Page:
While cooking, listen to this: Swing Low - Birocratic

I have a confession to make: I am not an herb person. I don't like most fresh herbs, most notably cilantro and dill - the latter results in shame, seeing as I am the only one in a family of six who detests it. Trust me, I wish I liked herbs! They're so beautiful, and can totally change a recipe with a small addition. I'm hoping this recipe is the beginning of my beautiful love story with herbs. This might not be the biggest leap, considering these biscuits have a small amount of thyme and a copious amount of butter, but hey, it's a step.

This biscuit recipe comes courtesy of one of our favorite science-foodies, Kenji Lopez-Alt (Alton Brown is also on that list). I've never made biscuits before, and Kenji's recipe is super easy to follow and make. It also lends itself to creativity, seeing as you can add literally anything you want to it. I decided to add honey and thyme, and I'm so glad I did. These biscuits are sweet and flaky, with a note of herby, gardeny goodness. They also look really, really pretty.

This dough is SUPER sticky. Like, this is definitely the stickiest dough I have ever made. You may think you have put enough flour on your surface and rolling pin/wine bottle, but you have not. Add more. More. More. Seriously. This dough will fall madly in love with your work surface and will never let go if you don't put some serious flour between them.

Part of the process of creating these biscuits is folding the dough in two separate phases. The pictures below will help you know exactly what your dough should look like, and I guide you through the steps in the recipe section.

In between folds, the dough gets a generous drizzle of honey and a sprinkle of thyme. Pretty much a match made in heaven. And just when you thought there was enough butter in this recipe, the tops are brushed with even more. There is no such thing as too much butter. Never forget that.

I highly recommend splitting the biscuits in half and shmearing them with brie. Alyssa hates brie and even she liked them this way. This is because biscuits and brie are perfect. You are perfect. You and these biscuits together? Can you even imagine how perfect that would be? Only one way to find out.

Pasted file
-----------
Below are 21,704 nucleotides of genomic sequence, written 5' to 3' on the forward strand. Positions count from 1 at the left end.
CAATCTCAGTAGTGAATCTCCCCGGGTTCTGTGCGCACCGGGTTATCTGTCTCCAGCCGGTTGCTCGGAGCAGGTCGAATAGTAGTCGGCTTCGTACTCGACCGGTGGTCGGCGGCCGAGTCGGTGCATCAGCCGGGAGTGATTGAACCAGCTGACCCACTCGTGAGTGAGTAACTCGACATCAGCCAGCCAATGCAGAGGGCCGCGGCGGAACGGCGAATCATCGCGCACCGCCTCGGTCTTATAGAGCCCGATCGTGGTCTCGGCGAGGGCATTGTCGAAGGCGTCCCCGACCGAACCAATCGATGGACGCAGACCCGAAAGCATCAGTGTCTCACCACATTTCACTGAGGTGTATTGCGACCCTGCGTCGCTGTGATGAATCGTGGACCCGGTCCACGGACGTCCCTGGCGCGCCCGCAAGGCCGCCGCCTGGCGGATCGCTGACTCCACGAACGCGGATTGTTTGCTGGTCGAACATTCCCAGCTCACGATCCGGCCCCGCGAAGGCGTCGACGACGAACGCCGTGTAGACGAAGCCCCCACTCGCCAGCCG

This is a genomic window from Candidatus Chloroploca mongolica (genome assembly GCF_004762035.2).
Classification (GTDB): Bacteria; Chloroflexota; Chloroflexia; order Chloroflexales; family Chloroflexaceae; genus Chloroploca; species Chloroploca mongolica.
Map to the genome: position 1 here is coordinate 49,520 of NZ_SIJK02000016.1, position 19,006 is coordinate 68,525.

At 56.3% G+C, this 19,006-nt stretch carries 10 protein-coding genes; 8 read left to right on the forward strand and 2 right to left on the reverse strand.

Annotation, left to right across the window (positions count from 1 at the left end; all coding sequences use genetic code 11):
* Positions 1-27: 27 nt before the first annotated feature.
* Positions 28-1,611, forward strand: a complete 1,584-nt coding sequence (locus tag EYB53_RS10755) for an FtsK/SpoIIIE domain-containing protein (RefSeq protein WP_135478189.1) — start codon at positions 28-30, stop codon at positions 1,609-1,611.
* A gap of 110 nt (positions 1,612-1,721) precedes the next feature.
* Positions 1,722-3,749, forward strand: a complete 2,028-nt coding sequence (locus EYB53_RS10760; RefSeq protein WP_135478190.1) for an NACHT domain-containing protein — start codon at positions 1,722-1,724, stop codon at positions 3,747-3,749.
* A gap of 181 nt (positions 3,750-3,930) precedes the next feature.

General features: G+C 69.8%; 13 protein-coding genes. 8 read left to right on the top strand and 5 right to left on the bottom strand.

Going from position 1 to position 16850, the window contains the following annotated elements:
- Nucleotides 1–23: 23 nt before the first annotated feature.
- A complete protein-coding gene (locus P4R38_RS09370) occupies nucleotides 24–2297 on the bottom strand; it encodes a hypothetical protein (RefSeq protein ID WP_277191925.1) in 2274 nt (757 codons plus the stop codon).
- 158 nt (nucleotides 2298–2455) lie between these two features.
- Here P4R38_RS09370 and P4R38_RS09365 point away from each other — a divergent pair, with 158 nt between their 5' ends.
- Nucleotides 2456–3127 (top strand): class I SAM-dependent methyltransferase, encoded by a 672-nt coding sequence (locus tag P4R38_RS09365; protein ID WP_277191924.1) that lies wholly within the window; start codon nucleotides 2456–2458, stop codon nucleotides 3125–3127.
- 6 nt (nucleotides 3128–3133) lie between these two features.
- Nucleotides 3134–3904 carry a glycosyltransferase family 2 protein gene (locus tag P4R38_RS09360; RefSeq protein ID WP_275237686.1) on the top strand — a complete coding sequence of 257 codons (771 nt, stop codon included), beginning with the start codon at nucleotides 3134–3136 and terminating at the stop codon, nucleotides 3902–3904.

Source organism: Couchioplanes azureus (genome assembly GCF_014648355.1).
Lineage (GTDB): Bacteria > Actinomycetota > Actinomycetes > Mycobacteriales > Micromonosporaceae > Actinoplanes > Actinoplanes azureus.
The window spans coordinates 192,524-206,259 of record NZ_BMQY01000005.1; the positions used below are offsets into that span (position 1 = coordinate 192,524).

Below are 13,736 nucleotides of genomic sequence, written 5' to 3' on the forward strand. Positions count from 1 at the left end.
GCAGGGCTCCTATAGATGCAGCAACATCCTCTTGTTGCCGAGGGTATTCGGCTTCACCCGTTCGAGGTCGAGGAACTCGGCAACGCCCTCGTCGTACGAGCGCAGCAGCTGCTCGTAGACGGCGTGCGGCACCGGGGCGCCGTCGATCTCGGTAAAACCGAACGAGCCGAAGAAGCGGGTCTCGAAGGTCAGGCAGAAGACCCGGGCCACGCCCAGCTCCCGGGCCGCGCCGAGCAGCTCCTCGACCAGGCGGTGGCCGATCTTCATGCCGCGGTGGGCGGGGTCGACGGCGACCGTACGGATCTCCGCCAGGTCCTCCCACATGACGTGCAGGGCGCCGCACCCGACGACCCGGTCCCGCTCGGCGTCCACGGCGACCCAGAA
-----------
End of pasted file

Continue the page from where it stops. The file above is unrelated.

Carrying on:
Honey Thyme Biscuits

Love and meows, Rina


Yield: about 12 biscuits

Cook Time: 50m

Category: Baked, Breakfast

Source: slightly tweaked from Serious Eats


½ cup buttermilk*

½ cup Greek yogurt/sour cream

10 ounces/about 2 cups flour + more for work surface

1 tablespoon baking powder

¼ teaspoon baking soda

1 ½ teaspoon salt

8 tablespoons (1 stick) cold butter, cut into ¼ cubes + 2 tablespoons melted butter for brushing the tops


1-2 tablespoons thyme leaves


*I like to make my own buttermilk because I never go through one carton before it expires. To do this, combine ½ cup milk of choice with ½ teaspoon white distilled vinegar. Stir, and let it sit for 10 minutes.

** I don't have a specific amount listed because I drizzle my honey directly from the bottle onto the dough. Use as much or as little as you like, and look to the picture for a reference of what I like to use.


Prep: preheat the oven to 425 and, if making your own, mix your buttermilk together now. Mix together buttermilk and Greek yogurt in a small bowl.

Prep the dry ingredients: in a food processor, combine flour, baking powder, baking soda and salt and process until they're combined. Add cold butter cubes and pulse until the mixture looks like coarse meal but there are still some small butter bits scattered throughout. Transfer to a large bowl.

Combine the buttermilk mixture and the flour mixture: fold the buttermilk mixture into the flour mixture until the dough is just combined. Flour a work surface and transfer the dough onto it.

Roll the dough, part 1: with a well-floured rolling pin, roll out the dough into a 12-inch square. Fold the right third of the dough over the center, and then the left, so that the two sides now meet in the middle. Next, fold the top third down over the center, and then the bottom third. What you should now be left with is a square of dough. Look to the pictures for extra help with how to do this.

Roll the dough, part 2: roll out your dough square so that it is once again a 12-inch square, and flour your rolling pin again if your dough is getting stuck.

Add the honey and thyme: drizzle the honey all over the square. Remove the thyme leaves from their stems and scatter as little or as much as you'd like over the dough.

Roll the dough, part 3: repeat the folding process from part 1 - if some honey or thyme leaks out, that's totally fine. Just shove it back in there.

Cut the biscuits: using a well-floured biscuit cutter or glass (I used the latter), cut out your biscuits. I manage to get 6 biscuits out of this first round. Place them on a cookie sheet lined with parchment paper, and roll out the remaining dough and cut out more biscuits until you're left with a tiny scrap of dough. You can mold this bit into whatever shape you like.

Brush the tops of the biscuits with melted butter. For extra beauty, sprinkle a few thyme leaves onto the center of each biscuit.

Bake the biscuits until they're golden brown on the top, around 15 minutes. Remember that ovens are finicky and to rotate your pan halfway through so that the biscuits bake equally.

To serve: let cool for a few minutes and then serve immediately. They're delicious plain, but even better with a schmear of brie. You could also spread on some butter and more honey.

To keep: these biscuits can be kept for a few days, but are really best on the day they make their debut from the oven.